New Drug Reviews

Adapalene/Benzoyl Peroxide (Epiduo) for Acne Vulgaris


Am Fam Physician. 2011 Jun 15;83(12):1486-1491.

Epiduo is a combination of topical adapalene 0.1% and benzoyl peroxide 2.5% in a gel formulation. It is labeled for the treatment of acne vulgaris in patients at least 12 years of age.1 Benzoyl peroxide releases oxygen free radicals to oxidize bacterial proteins and decrease anaerobic bacteria in the sebaceous follicles, and produces a keratolytic effect.1 The mechanism of adapalene, a retinoid-type compound, is not known; however, it may work by decreasing inflammation, keratinization, and cellular differentiation, thereby reducing microcomedone development.1

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DrugDosageDose formApproximate cost*

Adapalene/benzoyl peroxide (Epiduo)

Pea-sized amount applied once daily

Adapalene 0.1%/benzoyl peroxide 2.5% topical gel

$237 for a 45-g tube

*—Estimated retail price of full treatment course based on information obtained at (accessed May 10, 2011).

DrugDosageDose formApproximate cost*

Adapalene/benzoyl peroxide (Epiduo)

Pea-sized amount applied once daily

Adapalene 0.1%/benzoyl peroxide 2.5% topical gel

$237 for a 45-g tube

*—Estimated retail price of full treatment course based on information obtained at (accessed May 10, 2011).


Limited studies have not identified significant safety issues. Combining adapalene and benzoyl peroxide produces adverse effects similar to those of each drug used alone.2,3 Adapalene can increase the risk of photosensitivity; patients using this drug should minimize their exposure to sun and other sources of ultraviolet light.3 No studies have been performed in children younger than 12 years. Adapalene/benzoyl peroxide is a U.S. Food and Drug Administration pregnancy category C drug, and its safety in lactating women is not known.1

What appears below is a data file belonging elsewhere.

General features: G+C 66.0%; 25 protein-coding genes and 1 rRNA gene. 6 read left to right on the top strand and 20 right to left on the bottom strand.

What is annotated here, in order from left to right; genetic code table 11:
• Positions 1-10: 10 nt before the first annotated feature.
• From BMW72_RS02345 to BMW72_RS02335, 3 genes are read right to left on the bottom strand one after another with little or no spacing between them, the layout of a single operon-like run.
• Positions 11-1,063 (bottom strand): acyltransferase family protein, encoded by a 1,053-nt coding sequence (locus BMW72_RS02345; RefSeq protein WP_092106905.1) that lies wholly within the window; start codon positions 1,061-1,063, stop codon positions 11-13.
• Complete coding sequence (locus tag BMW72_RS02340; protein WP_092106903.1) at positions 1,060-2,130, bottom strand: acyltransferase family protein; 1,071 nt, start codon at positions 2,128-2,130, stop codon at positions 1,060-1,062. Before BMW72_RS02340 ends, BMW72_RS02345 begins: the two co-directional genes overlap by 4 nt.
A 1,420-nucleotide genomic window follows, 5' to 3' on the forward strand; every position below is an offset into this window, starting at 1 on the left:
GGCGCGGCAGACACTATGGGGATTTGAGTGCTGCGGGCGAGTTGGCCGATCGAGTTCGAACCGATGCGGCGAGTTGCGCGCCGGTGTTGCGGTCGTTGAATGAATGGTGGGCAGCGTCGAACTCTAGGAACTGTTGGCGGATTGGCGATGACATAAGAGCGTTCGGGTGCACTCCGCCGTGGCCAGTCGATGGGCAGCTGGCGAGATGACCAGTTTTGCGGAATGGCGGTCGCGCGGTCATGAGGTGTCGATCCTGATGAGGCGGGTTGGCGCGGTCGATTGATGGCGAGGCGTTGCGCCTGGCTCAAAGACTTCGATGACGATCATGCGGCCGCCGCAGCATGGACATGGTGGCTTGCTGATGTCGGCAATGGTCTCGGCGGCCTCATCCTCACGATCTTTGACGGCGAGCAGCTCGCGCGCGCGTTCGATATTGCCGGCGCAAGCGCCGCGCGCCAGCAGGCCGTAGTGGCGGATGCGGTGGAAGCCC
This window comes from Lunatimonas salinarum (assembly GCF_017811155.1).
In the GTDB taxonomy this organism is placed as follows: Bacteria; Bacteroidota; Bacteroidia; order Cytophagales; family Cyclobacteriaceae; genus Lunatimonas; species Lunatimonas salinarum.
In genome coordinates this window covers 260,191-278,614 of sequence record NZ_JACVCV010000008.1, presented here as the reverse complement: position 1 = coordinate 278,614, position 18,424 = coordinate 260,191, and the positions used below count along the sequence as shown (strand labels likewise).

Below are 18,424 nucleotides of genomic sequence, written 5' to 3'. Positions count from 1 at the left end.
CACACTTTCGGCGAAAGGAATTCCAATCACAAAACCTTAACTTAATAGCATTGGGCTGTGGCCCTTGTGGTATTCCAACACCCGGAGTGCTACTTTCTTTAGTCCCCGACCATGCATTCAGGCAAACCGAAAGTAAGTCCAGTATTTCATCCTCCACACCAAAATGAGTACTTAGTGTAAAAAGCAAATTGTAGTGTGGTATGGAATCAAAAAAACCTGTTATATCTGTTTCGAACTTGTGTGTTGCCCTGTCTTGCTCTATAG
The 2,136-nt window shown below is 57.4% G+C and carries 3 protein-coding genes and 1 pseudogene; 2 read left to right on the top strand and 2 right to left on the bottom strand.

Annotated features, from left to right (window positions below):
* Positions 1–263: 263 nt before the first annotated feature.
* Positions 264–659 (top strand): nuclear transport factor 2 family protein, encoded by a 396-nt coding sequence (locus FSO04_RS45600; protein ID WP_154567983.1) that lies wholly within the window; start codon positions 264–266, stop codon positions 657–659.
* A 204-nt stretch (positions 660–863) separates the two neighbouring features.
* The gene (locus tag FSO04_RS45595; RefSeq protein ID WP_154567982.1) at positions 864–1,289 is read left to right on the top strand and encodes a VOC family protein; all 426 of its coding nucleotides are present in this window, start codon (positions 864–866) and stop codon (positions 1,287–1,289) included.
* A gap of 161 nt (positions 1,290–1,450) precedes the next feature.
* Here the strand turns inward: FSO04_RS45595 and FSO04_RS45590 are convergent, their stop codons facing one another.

Epiduo, which contains benzoyl peroxide 2.5%, is less likely to cause adverse effects compared with products containing benzoyl peroxide 5 to 10%.2,4 The addition of adapalene has not been shown to increase the risk of adverse effects compared with benzoyl peroxide alone.4 Erythema, scaling, dryness, stinging, and burning commonly occur at the beginning of therapy and usually subside within four weeks.1,2 Sun and wind exposure will increase these symptoms, especially in patients who are sensitive to sunlight. As with other topical acne medications, less frequent application; use of moisturizers; and avoidance of alcohol-containing products, other acne products, and abrasive cleaners may minimize adverse effects. Avoiding mucous membranes and the corners of the eyes, nose, and mouth when applying the product is thought to decrease the likelihood of irritation. Adapalene/benzoyl peroxide can cause bleaching if it is transferred to clothing or bedding.1


In patients with mild to moderate noninflammatory acne, the combination product may produce greater lesion reduction than either medication alone. However, three randomized controlled trials (two of which were sponsored by the drug manufacturer) showed only a 10 to 15 percent improvement.35 A sponsored study with 1,668 patients found a somewhat greater reduction in the number of lesions among participants who used the combination product compared with those who used either medication alone (62 percent versus 50 to 55 percent).3 A second study, not sponsored by the manufacturer, showed that the combination of adapalene and benzoyl peroxide 2.5% was somewhat less effective than the combination of clindamycin and benzoyl peroxide 5%.6 Reductions in lesions may be noted in as little as one week35 and may persist over at least 12 months of use.24